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href="#" not linking to top of page in safari 3

   
6:34 pm on Aug 18, 2009 (gmt 0)

5+ Year Member



Hi guys,
I'm using a simple <a href="#">top of page</a> to lead users back to the top of the page(this is part of a FAQ page).

I'm not sure why its not working on safari 3, I've tested it on IE, firefox and safari 4 and it works fine.

Please help.

8:07 pm on Aug 18, 2009 (gmt 0)

5+ Year Member



I added this to the top of the page:
<body>
<a name="top"></a>

Then changed my href's to:
<a href="#top">top of page</a>

This works :)

8:38 pm on Aug 18, 2009 (gmt 0)

WebmasterWorld Senior Member tedster is a WebmasterWorld Top Contributor of All Time 10+ Year Member



That's exactly right - I'm glad you figured it out.
10:19 pm on Aug 23, 2009 (gmt 0)

WebmasterWorld Senior Member encyclo is a WebmasterWorld Top Contributor of All Time 10+ Year Member



A simpler method (and much better than using the old-style
name
attribute on an anchor) is to use an
id
attribute on the
body
element:

<body id="top">

The links will work the same:

<a href="#top">top of page</a>
3:47 am on Aug 24, 2009 (gmt 0)

WebmasterWorld Senior Member 10+ Year Member



A simpler method (and much better than using the old-style name attribute on an anchor) is to use an id attribute on the body element:

<body id="top">

My vote for tip of the day.

W3C - Anchors [w3.org]

The destination anchor of a link may be an element within an HTML document. The destination anchor must be given an anchor name and any URI addressing this anchor must include the name as its fragment identifier.

Destination anchors in HTML documents may be specified either by the A element (naming it with the name attribute), or by any other element (naming with the id attribute).

I admit to having a lot of old websites or pages that still have a lot of:

<p>
<a name="bad-example">
</a>
</p>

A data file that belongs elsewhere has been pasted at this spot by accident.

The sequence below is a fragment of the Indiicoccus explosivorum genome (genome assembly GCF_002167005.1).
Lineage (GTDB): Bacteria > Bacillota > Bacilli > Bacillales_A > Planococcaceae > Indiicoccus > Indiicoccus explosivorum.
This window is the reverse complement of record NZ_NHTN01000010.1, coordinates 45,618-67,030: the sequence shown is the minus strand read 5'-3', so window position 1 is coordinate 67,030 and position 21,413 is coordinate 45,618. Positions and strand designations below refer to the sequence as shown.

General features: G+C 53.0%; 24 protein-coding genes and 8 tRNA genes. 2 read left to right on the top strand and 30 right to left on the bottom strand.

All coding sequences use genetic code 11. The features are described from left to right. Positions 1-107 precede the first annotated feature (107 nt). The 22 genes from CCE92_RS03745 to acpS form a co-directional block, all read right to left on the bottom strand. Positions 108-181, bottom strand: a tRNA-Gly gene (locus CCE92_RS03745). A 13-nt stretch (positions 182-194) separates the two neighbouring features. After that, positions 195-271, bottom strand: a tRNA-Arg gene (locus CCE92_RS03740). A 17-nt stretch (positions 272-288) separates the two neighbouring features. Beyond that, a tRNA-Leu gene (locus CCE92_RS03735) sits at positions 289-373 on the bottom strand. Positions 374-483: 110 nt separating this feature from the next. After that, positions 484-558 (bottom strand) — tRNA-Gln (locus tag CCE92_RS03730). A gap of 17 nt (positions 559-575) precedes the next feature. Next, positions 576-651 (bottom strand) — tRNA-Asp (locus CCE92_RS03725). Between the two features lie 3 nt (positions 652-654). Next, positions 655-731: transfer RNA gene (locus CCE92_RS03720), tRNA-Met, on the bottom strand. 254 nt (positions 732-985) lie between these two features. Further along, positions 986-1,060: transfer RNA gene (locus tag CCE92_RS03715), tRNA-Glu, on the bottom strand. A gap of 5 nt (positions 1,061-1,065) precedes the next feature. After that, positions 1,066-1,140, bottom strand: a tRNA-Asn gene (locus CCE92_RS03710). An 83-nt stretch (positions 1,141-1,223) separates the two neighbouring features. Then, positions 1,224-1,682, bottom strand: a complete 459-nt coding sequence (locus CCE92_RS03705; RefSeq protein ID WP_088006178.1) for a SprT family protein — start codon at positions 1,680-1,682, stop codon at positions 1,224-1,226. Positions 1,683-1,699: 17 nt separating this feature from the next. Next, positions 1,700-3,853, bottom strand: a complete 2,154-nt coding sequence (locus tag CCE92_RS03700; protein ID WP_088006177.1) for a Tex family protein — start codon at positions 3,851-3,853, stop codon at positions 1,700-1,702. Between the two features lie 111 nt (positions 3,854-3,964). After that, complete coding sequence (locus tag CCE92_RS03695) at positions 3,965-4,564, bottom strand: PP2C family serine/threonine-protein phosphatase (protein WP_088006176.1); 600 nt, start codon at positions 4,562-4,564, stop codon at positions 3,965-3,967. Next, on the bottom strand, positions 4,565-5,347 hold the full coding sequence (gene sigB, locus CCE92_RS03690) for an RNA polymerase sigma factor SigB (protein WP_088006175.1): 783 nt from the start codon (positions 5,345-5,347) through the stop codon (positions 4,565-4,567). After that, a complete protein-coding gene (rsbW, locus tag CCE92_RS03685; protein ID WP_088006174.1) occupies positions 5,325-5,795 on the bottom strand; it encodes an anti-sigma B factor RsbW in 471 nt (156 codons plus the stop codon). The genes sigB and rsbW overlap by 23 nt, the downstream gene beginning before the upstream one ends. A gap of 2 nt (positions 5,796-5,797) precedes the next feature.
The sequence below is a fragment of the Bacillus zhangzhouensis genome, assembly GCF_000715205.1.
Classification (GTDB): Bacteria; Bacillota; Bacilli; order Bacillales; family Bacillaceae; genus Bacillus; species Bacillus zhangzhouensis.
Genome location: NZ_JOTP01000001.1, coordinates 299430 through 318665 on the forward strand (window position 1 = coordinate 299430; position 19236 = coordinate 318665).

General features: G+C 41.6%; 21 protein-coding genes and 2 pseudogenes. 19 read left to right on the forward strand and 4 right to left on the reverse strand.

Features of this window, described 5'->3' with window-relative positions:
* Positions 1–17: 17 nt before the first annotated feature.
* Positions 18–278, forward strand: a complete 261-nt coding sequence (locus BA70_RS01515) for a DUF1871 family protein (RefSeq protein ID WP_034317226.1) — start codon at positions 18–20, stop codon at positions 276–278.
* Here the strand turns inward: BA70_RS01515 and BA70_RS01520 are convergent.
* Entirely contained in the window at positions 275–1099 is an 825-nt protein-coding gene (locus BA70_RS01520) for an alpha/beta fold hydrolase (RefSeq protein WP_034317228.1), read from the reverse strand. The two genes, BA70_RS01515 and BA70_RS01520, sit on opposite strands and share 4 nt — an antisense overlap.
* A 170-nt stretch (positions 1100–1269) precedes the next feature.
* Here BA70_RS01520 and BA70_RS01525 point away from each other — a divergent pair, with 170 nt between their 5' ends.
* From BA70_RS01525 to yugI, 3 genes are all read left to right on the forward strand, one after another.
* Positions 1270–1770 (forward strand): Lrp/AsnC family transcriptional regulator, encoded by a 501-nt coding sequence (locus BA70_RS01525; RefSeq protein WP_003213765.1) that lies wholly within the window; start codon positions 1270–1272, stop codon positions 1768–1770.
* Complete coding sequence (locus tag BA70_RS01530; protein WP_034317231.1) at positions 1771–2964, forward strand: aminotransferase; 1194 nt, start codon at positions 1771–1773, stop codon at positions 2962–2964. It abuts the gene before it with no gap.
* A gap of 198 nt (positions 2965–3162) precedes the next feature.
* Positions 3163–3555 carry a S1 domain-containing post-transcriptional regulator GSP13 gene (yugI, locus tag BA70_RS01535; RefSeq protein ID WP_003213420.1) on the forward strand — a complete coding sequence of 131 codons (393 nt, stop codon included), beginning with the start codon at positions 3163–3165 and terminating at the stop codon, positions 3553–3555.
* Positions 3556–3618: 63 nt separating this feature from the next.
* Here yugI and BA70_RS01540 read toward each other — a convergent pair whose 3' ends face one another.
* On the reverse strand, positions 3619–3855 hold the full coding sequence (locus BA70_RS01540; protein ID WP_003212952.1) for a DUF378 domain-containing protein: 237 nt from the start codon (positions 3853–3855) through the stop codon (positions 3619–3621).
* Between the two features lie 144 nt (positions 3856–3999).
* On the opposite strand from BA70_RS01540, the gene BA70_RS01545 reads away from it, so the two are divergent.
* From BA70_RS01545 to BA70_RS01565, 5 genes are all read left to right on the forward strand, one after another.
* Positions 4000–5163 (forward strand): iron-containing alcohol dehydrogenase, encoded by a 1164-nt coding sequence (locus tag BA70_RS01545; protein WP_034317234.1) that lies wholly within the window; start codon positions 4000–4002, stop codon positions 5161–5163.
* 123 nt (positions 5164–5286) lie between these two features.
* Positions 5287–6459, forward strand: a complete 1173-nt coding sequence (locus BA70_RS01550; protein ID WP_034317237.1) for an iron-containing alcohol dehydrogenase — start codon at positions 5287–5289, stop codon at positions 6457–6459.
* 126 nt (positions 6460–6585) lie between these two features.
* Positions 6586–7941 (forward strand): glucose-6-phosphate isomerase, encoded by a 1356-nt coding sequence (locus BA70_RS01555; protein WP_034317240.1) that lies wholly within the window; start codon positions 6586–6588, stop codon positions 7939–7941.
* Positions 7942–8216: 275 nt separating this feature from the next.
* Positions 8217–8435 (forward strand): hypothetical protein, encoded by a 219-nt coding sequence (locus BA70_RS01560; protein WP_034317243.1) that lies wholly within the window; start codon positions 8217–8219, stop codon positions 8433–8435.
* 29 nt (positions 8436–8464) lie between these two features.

but I also still run into a lot of people that still using this sort of markup.

id="best-practice" is my friend.

Used to have to wrap the fragment identifiers in a <p> because pages wouldn't validate if one just slid the <a> in the page; though they worked.

10:04 pm on Aug 24, 2009 (gmt 0)

WebmasterWorld Senior Member rocknbil is a WebmasterWorld Top Contributor of All Time 10+ Year Member



This thread really needs to be linked to P1R's Fragment Identifers [webmasterworld.com] thread . . . "named anchors" or fragment identifiers can be attached to any id'ed element.
10:10 pm on Aug 24, 2009 (gmt 0)



I think the reason for the <a name> hangover is that it was not widely supported when fragment identifiers were introduced. Thus, the non-ideal situation of a new element just for the sake of a skiplink that was widely compatible.
10:51 pm on Aug 24, 2009 (gmt 0)

WebmasterWorld Senior Member suzyuk is a WebmasterWorld Top Contributor of All Time 10+ Year Member



apparently linking to #top,
<a href="#top">link to top</a>
- works without even attaching (name=top or ID = "top") to any element, via ID or name ;)

it's a kinda special reserved name thing...

11:33 pm on Aug 24, 2009 (gmt 0)

WebmasterWorld Senior Member 5+ Year Member



Some browsers link to the top of the page by default if you have <a href="#"></a>, so if it doesn't find #top, maybe it just fall back to the default # behavior.
 

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